At the end of the Late Bronze Age, a tsunami caused flooding along the whole southern coast submerging the Campidano and all Nuraghi near the sea, transformed the south of the island into an immense pond, abandoned by the population, who headed to other lands as far as the land of the Egyptians, to Greece, and, perhaps, returning to Mesopotamia from where the Shardana came.

The Shardana society was organized by different groups occupying different areas of territory but keeping in close contact. A community organized in clan, with a leader, in villages composed of circular huts with a thatched roof, very similar to today's barbaricine pinnettas. Probably the leader was initially elected and afterward power became hereditary. Starting from the prehistoric villages, they began to build the sanctuary villages around a sacred well, then the fortified villages with walls of the megalithic type indicating the need to protect themselves from enemy invasions.

In many bronze statuettes the characters raise their hands, perhaps as a sign of greeting or prayer. It is very likely that it was the Shardanas who introduced the worship of water in Sardinia, and perhaps also the solar and lunar rituals and the observation of the Solstices. For this cult, sacred wells were built in correspondence with the wells and the well temples (see the HOLY WELLS & SACRED SPRINGS article).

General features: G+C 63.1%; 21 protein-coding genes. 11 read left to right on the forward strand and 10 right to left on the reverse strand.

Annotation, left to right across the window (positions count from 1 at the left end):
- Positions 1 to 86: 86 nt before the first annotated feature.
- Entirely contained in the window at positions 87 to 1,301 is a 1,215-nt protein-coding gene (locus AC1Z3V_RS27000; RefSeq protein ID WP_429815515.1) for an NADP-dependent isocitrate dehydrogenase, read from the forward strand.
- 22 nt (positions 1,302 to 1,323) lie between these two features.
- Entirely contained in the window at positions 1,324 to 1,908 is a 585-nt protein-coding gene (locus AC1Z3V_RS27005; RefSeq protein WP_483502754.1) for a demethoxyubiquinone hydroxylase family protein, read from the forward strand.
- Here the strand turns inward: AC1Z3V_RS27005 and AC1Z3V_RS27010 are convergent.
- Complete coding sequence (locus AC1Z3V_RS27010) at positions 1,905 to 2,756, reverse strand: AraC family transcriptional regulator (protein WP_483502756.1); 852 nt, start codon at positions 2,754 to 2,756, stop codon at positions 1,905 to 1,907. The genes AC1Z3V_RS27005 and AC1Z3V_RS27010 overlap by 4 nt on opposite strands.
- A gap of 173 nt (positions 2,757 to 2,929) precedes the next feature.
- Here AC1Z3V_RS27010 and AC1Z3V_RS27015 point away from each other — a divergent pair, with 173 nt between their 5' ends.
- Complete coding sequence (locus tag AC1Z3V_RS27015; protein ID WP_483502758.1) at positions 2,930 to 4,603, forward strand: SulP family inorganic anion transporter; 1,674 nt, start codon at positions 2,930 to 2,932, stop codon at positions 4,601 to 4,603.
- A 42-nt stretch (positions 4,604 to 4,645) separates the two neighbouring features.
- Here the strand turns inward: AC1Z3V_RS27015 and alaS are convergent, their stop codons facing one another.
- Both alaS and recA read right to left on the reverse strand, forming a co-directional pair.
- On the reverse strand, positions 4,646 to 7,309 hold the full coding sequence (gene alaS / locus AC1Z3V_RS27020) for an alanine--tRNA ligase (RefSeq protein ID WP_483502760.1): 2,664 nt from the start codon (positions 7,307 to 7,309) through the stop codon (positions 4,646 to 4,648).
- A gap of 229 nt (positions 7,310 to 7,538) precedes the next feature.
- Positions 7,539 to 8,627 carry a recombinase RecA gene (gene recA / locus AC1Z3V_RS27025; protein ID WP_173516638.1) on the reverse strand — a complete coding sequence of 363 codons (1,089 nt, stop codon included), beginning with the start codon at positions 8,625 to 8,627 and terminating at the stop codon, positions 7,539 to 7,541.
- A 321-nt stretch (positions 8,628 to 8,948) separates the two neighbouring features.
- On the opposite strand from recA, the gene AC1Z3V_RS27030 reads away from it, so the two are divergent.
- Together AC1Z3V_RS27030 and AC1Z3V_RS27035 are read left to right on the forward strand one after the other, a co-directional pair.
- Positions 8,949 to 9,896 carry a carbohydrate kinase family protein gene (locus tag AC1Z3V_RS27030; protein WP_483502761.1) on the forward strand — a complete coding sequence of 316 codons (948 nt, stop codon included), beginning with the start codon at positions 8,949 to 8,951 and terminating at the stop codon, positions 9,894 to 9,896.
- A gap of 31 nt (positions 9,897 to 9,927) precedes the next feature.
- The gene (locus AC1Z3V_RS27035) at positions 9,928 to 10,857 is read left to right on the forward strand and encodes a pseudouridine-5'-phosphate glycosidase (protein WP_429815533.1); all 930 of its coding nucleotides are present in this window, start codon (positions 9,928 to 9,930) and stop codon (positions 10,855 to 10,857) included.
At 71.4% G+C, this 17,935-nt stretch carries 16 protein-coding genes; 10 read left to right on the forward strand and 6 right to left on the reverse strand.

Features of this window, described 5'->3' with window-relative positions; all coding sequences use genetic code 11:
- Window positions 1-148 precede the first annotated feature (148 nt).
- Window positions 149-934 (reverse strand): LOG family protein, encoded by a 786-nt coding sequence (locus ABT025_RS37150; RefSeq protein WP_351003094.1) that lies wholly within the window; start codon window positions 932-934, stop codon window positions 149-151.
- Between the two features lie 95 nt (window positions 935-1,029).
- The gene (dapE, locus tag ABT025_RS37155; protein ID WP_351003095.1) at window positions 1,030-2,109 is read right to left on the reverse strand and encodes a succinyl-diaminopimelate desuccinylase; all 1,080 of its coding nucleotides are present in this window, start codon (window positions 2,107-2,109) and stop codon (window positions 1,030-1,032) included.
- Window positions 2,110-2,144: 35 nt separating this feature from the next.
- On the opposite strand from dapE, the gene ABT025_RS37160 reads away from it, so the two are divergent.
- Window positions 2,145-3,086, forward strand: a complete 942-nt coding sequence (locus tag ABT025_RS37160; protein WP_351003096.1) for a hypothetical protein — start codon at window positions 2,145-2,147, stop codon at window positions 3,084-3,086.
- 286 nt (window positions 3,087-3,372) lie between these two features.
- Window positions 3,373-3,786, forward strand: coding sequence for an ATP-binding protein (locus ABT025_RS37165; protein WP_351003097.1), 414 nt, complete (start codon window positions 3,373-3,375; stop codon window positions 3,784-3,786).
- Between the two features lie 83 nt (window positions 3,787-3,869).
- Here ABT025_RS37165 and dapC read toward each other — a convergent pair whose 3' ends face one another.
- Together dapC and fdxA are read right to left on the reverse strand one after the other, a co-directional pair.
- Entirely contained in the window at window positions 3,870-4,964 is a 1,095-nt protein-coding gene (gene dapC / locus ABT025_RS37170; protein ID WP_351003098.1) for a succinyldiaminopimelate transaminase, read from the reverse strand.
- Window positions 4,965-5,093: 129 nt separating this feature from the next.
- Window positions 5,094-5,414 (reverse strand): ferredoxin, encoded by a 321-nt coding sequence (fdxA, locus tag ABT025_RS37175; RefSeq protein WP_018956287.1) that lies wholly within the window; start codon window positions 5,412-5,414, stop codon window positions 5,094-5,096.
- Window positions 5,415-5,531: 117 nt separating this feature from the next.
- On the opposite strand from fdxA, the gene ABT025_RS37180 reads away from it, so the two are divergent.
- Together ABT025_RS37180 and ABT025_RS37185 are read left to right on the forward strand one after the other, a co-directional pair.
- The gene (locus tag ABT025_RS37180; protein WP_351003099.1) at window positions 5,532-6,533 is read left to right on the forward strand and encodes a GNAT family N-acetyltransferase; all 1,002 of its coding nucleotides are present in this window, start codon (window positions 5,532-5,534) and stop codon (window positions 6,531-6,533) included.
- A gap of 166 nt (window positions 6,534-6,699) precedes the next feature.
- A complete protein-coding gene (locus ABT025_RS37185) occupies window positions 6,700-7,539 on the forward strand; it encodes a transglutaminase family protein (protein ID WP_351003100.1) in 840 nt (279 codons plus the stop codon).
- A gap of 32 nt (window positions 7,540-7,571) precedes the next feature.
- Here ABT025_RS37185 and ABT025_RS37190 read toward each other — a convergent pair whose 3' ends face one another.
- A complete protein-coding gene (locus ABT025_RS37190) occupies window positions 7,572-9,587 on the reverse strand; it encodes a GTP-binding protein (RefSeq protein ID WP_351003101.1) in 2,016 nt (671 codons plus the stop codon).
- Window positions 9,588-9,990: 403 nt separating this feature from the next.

The Shardana economy was based on agriculture, breeding and fishing, but also on metalworking. Breeders, but also skilled in the bronze processing of which they had perhaps a monopoly in the Mediterranean. Eventually they  became military and great navigators people. All of this results from the founding of bronze statuettes which highlight their skills in arts and crafts. Ceramics from the Shardana period are also found on the islands of Sicily and Crete and on the coasts of the Italian peninsula and Spain thanks to their trade in the Mediterranean. They exploited the mines and produced weapons, tools and objects of common use in bronze that, known and appreciated in the Mediterranean, allowed a prosperous trade in the whole area.

But bronze is an alloy consisting of copper and tin, and while copper abounded in Sardinia, where did the Shardana take the tin from? The assumptions are many. From the nearest Perdu Cara, near Flumini Maggiore, in the southwest of the island, to the most daring hypothesis: Nigeria? Zimbabwe? The Zimbabwe hypothesis, achieved by circumnavigating Africa, remains among the most fascinating. In Zimbabwe, in fact, near the area of ​​the mines exist large stone bastions whose walls and truncated-cone towers are similar to the Nuraghe.

These fortifications of uncertain origin were called Zimbabwe, which means large stone houses in the local Shona language. After independence, the nation chose the name Zimbabwe abandoning the name Rhodesia attributed by the English occupation. This would also confirm how the Shardana were great navigators. In the bronzes of the ships, in fact, the prows are adorned with antelopes and gorillas, which at the time were not known in the Mediterranean area.

 

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Written by Daniela Toti